When a relationship seems to be flailing, it usually stems from some lack of communication. Whether you're holding back what's on your mind or ending every night with a crazy fight, sometimes you just need to sit down and have a proper talk. There are a number of conversations that have the potential to save a relationship, and although they might feel uncomfortable at first to bring up, they could really make or break if you stay with your partner — and it could be a worth a try to get everything out in the open.
"Intimacy is the ability to completely be yourself in front of the other person —warts and all," says psychotherapist and relationship coach Toni Coleman, LCSW, CMC over email. "If you can’t share those difficult feelings, be vulnerable, and avoid taking any risks, you will never achieve true intimacy. Healthy relationships are ones where partners share intimacy, have one another’s backs, and feel safe with one another."
Everyone's relationship is different and issues can vary, but if you're feeling distant from your partner, certain topics can help bridge that gap and give your love affair another chance. Here are 11 conversations that have the potential to save a relationship.
"It is important to talk about the boundaries each of you have in the relationship, so you can be clear about what would make each of you feel unsafe, disrespected, or disinterested," says therapist Shadeen Francis, MFT over email. "To start this conversation, ask your partner, 'Are there things I might do that would make you want to end the relationship?' This might be a hard question to answer, as many of us don’t have experience checking in on our boundaries until we are already upset that one has been crossed."
Talk about your needs both as a partner and as an individual. "We have needs that we would like to be met within our relationships; for example safety, support, honesty, and fun," says Francis. "These represent the foundations of your connection, and they are our bonding needs. On the other hand, in our relationships, we still require room to grow as individuals. This may look like desired privacy, solo projects, or relationships with friends outside of the relationship."
It's not easy, but it's important to not only talk about what you are worried about in your relationship, but to make plans to both ease those concerns and plan for how to handle scary situations together, should they arise. "Fear promotes distance and can undermine your journey together," says Francis. "When afraid, people stop being vulnerable and close off from their partners. Anxiety snowballs, and the longer it lingers, the bigger it gets."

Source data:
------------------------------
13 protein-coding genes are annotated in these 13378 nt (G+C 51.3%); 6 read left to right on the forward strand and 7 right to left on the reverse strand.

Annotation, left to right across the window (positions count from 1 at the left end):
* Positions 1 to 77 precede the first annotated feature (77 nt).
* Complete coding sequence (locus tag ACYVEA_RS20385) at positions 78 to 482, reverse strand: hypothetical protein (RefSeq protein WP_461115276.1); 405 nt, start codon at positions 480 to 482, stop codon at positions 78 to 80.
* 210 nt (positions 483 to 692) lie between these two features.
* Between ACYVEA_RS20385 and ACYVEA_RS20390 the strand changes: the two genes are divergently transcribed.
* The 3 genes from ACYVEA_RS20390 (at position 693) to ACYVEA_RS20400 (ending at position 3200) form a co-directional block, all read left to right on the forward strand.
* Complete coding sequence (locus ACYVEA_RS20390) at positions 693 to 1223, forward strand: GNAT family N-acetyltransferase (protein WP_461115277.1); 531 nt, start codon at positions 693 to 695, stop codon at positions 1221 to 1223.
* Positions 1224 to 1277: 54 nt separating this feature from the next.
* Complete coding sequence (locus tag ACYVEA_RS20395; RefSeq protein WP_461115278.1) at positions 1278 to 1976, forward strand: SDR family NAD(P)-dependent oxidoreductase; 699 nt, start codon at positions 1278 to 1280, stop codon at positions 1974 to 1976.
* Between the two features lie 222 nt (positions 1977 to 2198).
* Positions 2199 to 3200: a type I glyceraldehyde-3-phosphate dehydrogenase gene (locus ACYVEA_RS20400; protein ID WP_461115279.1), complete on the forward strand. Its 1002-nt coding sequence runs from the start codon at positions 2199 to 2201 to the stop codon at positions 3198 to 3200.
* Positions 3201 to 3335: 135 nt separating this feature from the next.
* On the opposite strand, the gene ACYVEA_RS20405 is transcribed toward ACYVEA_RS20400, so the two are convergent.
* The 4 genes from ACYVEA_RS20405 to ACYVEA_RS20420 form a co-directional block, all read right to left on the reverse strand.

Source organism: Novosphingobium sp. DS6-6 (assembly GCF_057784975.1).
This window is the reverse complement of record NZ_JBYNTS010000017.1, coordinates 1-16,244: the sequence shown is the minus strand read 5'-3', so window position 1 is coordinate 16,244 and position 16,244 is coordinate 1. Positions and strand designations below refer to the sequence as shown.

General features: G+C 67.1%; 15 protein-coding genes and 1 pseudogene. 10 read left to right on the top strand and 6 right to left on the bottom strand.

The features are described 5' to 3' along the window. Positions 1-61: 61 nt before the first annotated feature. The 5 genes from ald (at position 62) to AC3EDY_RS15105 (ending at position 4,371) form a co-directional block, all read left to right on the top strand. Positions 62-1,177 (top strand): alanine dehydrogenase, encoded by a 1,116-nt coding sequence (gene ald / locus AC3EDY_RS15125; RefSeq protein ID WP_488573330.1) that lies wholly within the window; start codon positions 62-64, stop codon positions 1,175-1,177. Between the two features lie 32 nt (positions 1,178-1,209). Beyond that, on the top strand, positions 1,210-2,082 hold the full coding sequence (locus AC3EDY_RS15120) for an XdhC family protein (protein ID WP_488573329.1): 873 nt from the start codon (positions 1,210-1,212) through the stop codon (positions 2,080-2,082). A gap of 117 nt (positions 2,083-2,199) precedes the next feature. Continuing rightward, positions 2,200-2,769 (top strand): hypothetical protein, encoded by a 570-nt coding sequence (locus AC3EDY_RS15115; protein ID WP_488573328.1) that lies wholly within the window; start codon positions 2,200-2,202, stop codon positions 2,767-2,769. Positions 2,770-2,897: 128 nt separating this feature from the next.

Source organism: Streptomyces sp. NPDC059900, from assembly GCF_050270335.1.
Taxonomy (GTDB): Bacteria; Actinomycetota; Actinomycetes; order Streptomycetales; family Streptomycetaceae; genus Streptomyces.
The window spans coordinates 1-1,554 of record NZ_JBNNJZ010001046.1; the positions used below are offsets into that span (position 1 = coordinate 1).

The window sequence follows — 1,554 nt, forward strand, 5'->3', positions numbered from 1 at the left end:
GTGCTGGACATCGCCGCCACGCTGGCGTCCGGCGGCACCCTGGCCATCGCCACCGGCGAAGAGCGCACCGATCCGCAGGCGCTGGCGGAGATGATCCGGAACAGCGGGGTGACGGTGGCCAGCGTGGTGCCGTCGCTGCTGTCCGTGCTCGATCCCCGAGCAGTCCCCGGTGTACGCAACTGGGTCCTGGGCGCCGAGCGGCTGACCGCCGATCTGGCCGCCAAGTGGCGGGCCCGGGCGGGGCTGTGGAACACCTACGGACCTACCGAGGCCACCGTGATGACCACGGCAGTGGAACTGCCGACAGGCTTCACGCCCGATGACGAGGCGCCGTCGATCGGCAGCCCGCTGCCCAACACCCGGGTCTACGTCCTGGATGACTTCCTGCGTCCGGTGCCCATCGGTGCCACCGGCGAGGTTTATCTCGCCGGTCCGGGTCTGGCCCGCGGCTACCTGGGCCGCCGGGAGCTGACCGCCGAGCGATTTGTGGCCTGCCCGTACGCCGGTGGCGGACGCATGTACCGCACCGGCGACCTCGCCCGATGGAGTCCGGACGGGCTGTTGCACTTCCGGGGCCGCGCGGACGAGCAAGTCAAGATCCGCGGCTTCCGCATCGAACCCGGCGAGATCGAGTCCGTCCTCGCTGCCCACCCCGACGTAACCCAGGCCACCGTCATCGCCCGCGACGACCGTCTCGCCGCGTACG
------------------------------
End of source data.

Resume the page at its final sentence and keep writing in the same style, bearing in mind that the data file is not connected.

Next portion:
There will inevitably be road bumps in your relationship, but figuring out the best way to communicate can help diminish any volatile arguments. "The solution is not to avoid tough conversations, but instead learning to fight fair," says Francis. "What is it that each of you are naturally inclined to do when you have hurt feelings or are arguing a point? Once you know what your partner naturally does to protect themselves in an argument, you can not only depersonalize these experiences, but make agreements to change any behaviors that are too hurtful or unproductive."
It is important to talk about how each of you handles money and how you want to handle it as a couple. "Are you interested in saving, spending and what purchases can you make without consulting the other?" says relationship therapist Rhonda Milrad, LCSW over email. "With different spending patterns, there can easily be resentment if one person is thrifty and the other is impulsive and indulgent. Agreeing on a strategy will put both of you on the same page, working towards a common goal."
Even if you're not at that point yet, if you're in a serious relationship that could lead to a family, you need to get on the same page. "Whether you want to have children or not and how to parent them is a huge topic that couples needs to discuss, as there is a lot of room for divergent opinions," says relationship therapist Rabbi Shlomo Slatkin, MS, LCPC over email.
Each Other's Family
You and your partner may have different visions of how you want to interact with your family and their involvement in your lives, so it must be discussed. "It is important for you as a couple to come to an understanding of the boundaries that you want to set with your family," says Milrad. "This will enable you to present a united front to your families and support one another in the process."
This is a common topic that is not discussed in most relationships. "Society leads us to believe that when you are with someone, you are supposed to be with them all the time — this is as far from the truth as can be," says psychotherapist Shirani M. Pathak over email. "When you are constantly with your partner, you are actually developing an unhealthy dependency on them. It is actually really healthy for you to have your own interests and spend time cultivating them. That might mean having a conversation with your partner about how much 'me time' you need in order to do so."
You can have a relationship and a career, but no one partner should feel like they're not getting in the time they feel promised. "Many people wish to have huge careers, and this can mean long hours at work," says psychotherapist Laurel Steinberg, PhD over email. "If that's the case, better to disclose the fact that you won't be at home as much so that your partner can learn to not overly rely on your company."
"Housework is another topic to discuss that can save a relationship," says Steinberg. "Knowing that your partner is comfortable pulling his/her weight cleaning-wise is a big comfort to a lot of people. Many people don't want to be a maid at home to a capable grown-up."